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NDTA president says government 'not bargaining in good faith' as BC Teacher's strike heads into summer

Nelson Daily Staff
By Nelson Daily Staff
July 9th, 2014

In the movie Network, Howard Beale (actor Peter Finch) delivered the “We’re Mad as Hell” speech from the Union Broadcasting System Building protesting poor ratings on the news show.

Now picture more than 40,000 teachers doing the same “We’re Mad as Hell” speech protesting the poor treatment by the Liberal government in their efforts to bargain a new collective agreement.

The summer has arrived, and following more than a month of job action by the BC Teachers’ Federation, there is still no agreement in the long-standing labour dispute.

“NDTA (Nelson and District Teachers Association) members feel angry over the government’s not bargaining in good faith,” NDTA president Paul Boscariol told The Nelson Daily.

“The BCTF has revised their proposals several times, yet there have not been any formal proposals presented from the government.”

“How is bargaining supposed to proceed under those conditions?” Boscariol adds.

No new talks are planned between the BCTF and B.C. Public School Employer’s Association (BCPSEA), the bargaining arm for the provincial government.

Wages continue to be a sticking point in bargaining, despite BCTF president Jim Iker saying the two sides are just one percentage apart.

The BCPSEA counters Iker’s calculations saying when adding wages, benefits and a proposed $5000 signing bonus, wage demands are twice the average public sector contract.

There is also the issue of class size and composition that continues to hamper any agreement — a stumbling block Boscariol says is very near and dear to teachers.

“First and foremost, it makes sense at an educational level,” Boscariol explains.

“There are numerous studies that show student results and learning are better in a smaller class.”

“Included in the overall lower number of students there are also fewer students identified as needing additional help such as modifying or adapting curriculum or having a behavior plan in place,” Boscariol adds.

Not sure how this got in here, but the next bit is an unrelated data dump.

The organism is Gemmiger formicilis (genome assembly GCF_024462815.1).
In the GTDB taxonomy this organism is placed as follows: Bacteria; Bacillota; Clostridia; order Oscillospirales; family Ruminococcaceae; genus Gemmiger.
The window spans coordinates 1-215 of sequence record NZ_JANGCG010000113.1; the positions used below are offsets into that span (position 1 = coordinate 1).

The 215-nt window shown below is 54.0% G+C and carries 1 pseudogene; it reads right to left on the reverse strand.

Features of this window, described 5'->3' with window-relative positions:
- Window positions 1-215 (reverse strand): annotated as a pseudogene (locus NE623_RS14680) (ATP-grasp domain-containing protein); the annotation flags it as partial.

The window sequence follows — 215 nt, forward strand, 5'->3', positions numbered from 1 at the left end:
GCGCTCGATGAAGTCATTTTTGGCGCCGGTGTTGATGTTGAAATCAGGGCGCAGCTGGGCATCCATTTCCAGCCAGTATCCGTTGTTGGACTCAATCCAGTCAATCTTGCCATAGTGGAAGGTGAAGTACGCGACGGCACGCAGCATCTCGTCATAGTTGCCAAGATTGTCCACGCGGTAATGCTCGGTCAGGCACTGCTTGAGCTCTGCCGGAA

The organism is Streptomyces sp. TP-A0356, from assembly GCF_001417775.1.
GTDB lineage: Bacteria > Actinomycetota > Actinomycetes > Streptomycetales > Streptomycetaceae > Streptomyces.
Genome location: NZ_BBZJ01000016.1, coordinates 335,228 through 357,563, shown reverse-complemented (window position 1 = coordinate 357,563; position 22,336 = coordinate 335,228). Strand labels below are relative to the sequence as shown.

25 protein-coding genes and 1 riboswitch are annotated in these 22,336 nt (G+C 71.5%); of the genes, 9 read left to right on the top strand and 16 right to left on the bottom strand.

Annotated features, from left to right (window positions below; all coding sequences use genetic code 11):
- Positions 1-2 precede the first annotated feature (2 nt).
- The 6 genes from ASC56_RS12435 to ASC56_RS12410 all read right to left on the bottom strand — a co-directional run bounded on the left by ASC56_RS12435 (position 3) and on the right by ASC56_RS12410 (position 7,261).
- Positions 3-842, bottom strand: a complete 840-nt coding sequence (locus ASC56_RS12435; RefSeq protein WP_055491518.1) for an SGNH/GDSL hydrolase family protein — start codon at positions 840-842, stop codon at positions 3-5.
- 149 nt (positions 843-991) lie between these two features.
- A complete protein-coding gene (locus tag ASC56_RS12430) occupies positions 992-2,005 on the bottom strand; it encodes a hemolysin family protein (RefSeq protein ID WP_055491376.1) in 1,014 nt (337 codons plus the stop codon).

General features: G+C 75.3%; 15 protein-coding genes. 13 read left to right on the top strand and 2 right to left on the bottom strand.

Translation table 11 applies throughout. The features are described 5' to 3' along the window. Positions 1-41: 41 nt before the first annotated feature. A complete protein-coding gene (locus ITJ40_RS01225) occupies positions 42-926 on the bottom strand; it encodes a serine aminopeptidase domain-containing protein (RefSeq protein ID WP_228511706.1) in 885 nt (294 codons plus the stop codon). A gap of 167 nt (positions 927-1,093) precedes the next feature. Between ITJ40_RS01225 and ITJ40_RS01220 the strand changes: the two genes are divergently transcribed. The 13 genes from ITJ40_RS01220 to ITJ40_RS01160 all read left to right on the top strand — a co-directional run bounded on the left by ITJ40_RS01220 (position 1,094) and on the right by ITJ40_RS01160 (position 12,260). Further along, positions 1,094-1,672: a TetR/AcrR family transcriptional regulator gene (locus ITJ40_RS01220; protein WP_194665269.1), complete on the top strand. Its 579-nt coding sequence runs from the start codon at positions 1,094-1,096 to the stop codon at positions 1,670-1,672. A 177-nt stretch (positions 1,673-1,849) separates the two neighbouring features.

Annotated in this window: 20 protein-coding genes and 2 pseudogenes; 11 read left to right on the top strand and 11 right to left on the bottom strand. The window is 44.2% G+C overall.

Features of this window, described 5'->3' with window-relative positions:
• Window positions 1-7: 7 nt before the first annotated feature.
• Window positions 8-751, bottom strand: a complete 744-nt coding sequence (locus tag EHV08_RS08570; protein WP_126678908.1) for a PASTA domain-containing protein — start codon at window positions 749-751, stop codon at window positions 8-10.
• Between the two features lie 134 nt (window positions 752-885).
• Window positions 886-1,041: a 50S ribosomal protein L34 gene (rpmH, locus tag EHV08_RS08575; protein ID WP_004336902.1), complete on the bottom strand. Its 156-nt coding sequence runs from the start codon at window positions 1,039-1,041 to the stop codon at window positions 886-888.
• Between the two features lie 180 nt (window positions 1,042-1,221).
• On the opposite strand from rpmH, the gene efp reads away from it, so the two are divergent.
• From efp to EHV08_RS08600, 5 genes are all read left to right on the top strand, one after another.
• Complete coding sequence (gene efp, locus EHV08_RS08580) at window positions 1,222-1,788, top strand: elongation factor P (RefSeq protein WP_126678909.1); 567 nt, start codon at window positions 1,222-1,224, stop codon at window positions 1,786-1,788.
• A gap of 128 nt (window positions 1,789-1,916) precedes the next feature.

“The identified students with IEP (Individual Education Plans) have seen their extra help eroded over the past 12 years.”

Boscariol said that there are also the two recent Supreme Court rulings that claimed the government was wrong for tearing out class size and composition from the collective agreement.

The lack of progress in bargaining has prompted the chair of the Vancouver School Board to use binding arbitration to resolve the strike that looks to continue to the start of the new school term in September.

This coming after two mediators — Vince Ready and B.C. Supreme Court Justice Stephen Kelleher — decided to turned down the job.

“The concern is growing that talks have stalled,” Vancouver Board Chair Patti Bacchus told CBC News.

“We have heard no news and it doesn’t sound like there are really any signs of progress.”

Boscariol said at this time the NDTA is not picketing any of the schools or maintenance facilities in the Kootenay Lake School District, meaning Distance Education School of the Kootenays (DESK) is up and running during the summer.

This decision has allowed the NDTA union brothers and sisters in CUPE 748 the opportunity to work during the summer.

However, Boscariol wouldn’t confirm picketing is over for the entire summer holiday.

“Picketing has concluded for summer but picketing could resume at any given time and location during the summer,” he said.

“This will depend on what is happening with bargaining and from decisions made by our local executive.”

Categories: Education

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